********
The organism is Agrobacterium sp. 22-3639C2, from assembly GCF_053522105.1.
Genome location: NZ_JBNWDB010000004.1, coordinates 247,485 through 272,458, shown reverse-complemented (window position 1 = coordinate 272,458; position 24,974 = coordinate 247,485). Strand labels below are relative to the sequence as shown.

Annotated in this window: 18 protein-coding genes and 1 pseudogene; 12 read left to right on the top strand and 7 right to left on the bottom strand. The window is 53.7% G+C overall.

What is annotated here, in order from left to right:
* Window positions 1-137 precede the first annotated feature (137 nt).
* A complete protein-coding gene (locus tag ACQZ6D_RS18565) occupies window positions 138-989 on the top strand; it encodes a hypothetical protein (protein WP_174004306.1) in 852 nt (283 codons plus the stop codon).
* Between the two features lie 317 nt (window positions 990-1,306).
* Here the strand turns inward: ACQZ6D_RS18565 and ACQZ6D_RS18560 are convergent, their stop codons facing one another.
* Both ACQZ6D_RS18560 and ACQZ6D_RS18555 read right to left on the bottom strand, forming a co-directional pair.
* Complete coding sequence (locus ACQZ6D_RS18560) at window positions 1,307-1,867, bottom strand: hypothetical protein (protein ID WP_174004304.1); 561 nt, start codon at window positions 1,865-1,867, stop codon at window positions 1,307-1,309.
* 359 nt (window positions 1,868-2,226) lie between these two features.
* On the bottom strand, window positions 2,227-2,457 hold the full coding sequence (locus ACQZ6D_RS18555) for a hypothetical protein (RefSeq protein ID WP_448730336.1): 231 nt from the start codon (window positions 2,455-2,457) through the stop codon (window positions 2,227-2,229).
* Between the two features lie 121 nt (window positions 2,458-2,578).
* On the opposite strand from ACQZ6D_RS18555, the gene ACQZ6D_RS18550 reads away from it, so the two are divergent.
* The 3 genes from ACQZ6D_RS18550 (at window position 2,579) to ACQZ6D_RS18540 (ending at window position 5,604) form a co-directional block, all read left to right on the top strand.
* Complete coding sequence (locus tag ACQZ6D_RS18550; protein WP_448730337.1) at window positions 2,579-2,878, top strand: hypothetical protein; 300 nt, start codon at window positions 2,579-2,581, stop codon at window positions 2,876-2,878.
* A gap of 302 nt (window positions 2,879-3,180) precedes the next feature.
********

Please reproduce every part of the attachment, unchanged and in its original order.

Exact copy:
The organism is Agrobacterium sp. 22-3639C2, from assembly GCF_053522105.1.
Genome location: NZ_JBNWDB010000004.1, coordinates 247,485 through 272,458, shown reverse-complemented (window position 1 = coordinate 272,458; position 24,974 = coordinate 247,485). Strand labels below are relative to the sequence as shown.

Annotated in this window: 18 protein-coding genes and 1 pseudogene; 12 read left to right on the top strand and 7 right to left on the bottom strand. The window is 53.7% G+C overall.

What is annotated here, in order from left to right:
* Window positions 1-137 precede the first annotated feature (137 nt).
* A complete protein-coding gene (locus tag ACQZ6D_RS18565) occupies window positions 138-989 on the top strand; it encodes a hypothetical protein (protein WP_174004306.1) in 852 nt (283 codons plus the stop codon).
* Between the two features lie 317 nt (window positions 990-1,306).
* Here the strand turns inward: ACQZ6D_RS18565 and ACQZ6D_RS18560 are convergent, their stop codons facing one another.
* Both ACQZ6D_RS18560 and ACQZ6D_RS18555 read right to left on the bottom strand, forming a co-directional pair.
* Complete coding sequence (locus ACQZ6D_RS18560) at window positions 1,307-1,867, bottom strand: hypothetical protein (protein ID WP_174004304.1); 561 nt, start codon at window positions 1,865-1,867, stop codon at window positions 1,307-1,309.
* 359 nt (window positions 1,868-2,226) lie between these two features.
* On the bottom strand, window positions 2,227-2,457 hold the full coding sequence (locus ACQZ6D_RS18555) for a hypothetical protein (RefSeq protein ID WP_448730336.1): 231 nt from the start codon (window positions 2,455-2,457) through the stop codon (window positions 2,227-2,229).
* Between the two features lie 121 nt (window positions 2,458-2,578).
* On the opposite strand from ACQZ6D_RS18555, the gene ACQZ6D_RS18550 reads away from it, so the two are divergent.
* The 3 genes from ACQZ6D_RS18550 (at window position 2,579) to ACQZ6D_RS18540 (ending at window position 5,604) form a co-directional block, all read left to right on the top strand.
* Complete coding sequence (locus tag ACQZ6D_RS18550; protein WP_448730337.1) at window positions 2,579-2,878, top strand: hypothetical protein; 300 nt, start codon at window positions 2,579-2,581, stop codon at window positions 2,876-2,878.
* A gap of 302 nt (window positions 2,879-3,180) precedes the next feature.